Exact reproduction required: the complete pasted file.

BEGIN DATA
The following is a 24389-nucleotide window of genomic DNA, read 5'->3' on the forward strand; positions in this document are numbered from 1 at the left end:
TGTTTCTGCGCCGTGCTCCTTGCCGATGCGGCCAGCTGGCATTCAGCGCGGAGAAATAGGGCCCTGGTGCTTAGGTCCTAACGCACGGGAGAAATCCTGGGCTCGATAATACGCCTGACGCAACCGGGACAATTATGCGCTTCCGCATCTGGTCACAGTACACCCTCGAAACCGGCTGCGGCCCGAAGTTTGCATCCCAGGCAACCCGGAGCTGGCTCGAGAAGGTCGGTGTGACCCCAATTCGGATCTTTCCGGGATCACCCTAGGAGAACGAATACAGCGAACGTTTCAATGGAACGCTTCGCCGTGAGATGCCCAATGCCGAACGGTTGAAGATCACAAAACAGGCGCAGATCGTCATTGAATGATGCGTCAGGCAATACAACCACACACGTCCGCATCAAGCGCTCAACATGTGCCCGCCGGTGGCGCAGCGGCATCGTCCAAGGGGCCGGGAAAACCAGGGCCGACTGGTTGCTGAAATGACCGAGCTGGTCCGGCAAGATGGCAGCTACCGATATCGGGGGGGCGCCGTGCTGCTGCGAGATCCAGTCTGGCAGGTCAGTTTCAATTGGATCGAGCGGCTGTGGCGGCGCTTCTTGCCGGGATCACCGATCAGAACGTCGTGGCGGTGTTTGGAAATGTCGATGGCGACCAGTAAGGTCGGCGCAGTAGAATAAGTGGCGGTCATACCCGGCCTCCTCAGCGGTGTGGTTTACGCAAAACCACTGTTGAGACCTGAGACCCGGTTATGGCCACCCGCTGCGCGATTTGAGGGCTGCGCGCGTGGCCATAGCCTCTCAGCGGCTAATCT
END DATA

The following is a 24389-nucleotide window of genomic DNA, read 5'->3' on the forward strand; positions in this document are numbered from 1 at the left end:
TGTTTCTGCGCCGTGCTCCTTGCCGATGCGGCCAGCTGGCATTCAGCGCGGAGAAATAGGGCCCTGGTGCTTAGGTCCTAACGCACGGGAGAAATCCTGGGCTCGATAATACGCCTGACGCAACCGGGACAATTATGCGCTTCCGCATCTGGTCACAGTACACCCTCGAAACCGGCTGCGGCCCGAAGTTTGCATCCCAGGCAACCCGGAGCTGGCTCGAGAAGGTCGGTGTGACCCCAATTCGGATCTTTCCGGGATCACCCTAGGAGAACGAATACAGCGAACGTTTCAATGGAACGCTTCGCCGTGAGATGCCCAATGCCGAACGGTTGAAGATCACAAAACAGGCGCAGATCGTCATTGAATGATGCGTCAGGCAATACAACCACACACGTCCGCATCAAGCGCTCAACATGTGCCCGCCGGTGGCGCAGCGGCATCGTCCAAGGGGCCGGGAAAACCAGGGCCGACTGGTTGCTGAAATGACCGAGCTGGTCCGGCAAGATGGCAGCTACCGATATCGGGGGGGCGCCGTGCTGCTGCGAGATCCAGTCTGGCAGGTCAGTTTCAATTGGATCGAGCGGCTGTGGCGGCGCTTCTTGCCGGGATCACCGATCAGAACGTCGTGGCGGTGTTTGGAAATGTCGATGGCGACCAGTAAGGTCGGCGCAGTAGAATAAGTGGCGGTCATACCCGGCCTCCTCAGCGGTGTGGTTTACGCAAAACCACTGTTGAGACCTGAGACCCGGTTATGGCCACCCGCTGCGCGATTTGAGGGCTGCGCGCGTGGCCATAGCCTCTCAGCGGCTAATCT